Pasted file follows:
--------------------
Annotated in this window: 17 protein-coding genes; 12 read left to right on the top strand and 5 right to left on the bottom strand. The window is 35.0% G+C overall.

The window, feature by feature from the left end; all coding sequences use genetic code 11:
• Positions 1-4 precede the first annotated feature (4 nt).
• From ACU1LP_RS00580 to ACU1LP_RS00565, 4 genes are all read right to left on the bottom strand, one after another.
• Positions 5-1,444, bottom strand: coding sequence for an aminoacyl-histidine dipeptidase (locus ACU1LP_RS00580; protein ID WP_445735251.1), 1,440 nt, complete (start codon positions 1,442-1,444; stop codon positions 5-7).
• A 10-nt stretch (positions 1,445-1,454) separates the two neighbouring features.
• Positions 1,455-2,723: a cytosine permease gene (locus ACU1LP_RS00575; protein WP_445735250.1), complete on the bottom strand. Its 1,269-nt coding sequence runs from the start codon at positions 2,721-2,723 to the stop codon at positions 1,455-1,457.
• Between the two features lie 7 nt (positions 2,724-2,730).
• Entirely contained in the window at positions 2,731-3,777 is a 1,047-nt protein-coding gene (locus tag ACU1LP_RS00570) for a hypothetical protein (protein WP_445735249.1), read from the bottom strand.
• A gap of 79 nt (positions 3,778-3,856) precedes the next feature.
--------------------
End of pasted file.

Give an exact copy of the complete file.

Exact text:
Annotated in this window: 17 protein-coding genes; 12 read left to right on the top strand and 5 right to left on the bottom strand. The window is 35.0% G+C overall.

The window, feature by feature from the left end; all coding sequences use genetic code 11:
• Positions 1-4 precede the first annotated feature (4 nt).
• From ACU1LP_RS00580 to ACU1LP_RS00565, 4 genes are all read right to left on the bottom strand, one after another.
• Positions 5-1,444, bottom strand: coding sequence for an aminoacyl-histidine dipeptidase (locus ACU1LP_RS00580; protein ID WP_445735251.1), 1,440 nt, complete (start codon positions 1,442-1,444; stop codon positions 5-7).
• A 10-nt stretch (positions 1,445-1,454) separates the two neighbouring features.
• Positions 1,455-2,723: a cytosine permease gene (locus ACU1LP_RS00575; protein WP_445735250.1), complete on the bottom strand. Its 1,269-nt coding sequence runs from the start codon at positions 2,721-2,723 to the stop codon at positions 1,455-1,457.
• Between the two features lie 7 nt (positions 2,724-2,730).
• Entirely contained in the window at positions 2,731-3,777 is a 1,047-nt protein-coding gene (locus tag ACU1LP_RS00570) for a hypothetical protein (protein WP_445735249.1), read from the bottom strand.
• A gap of 79 nt (positions 3,778-3,856) precedes the next feature.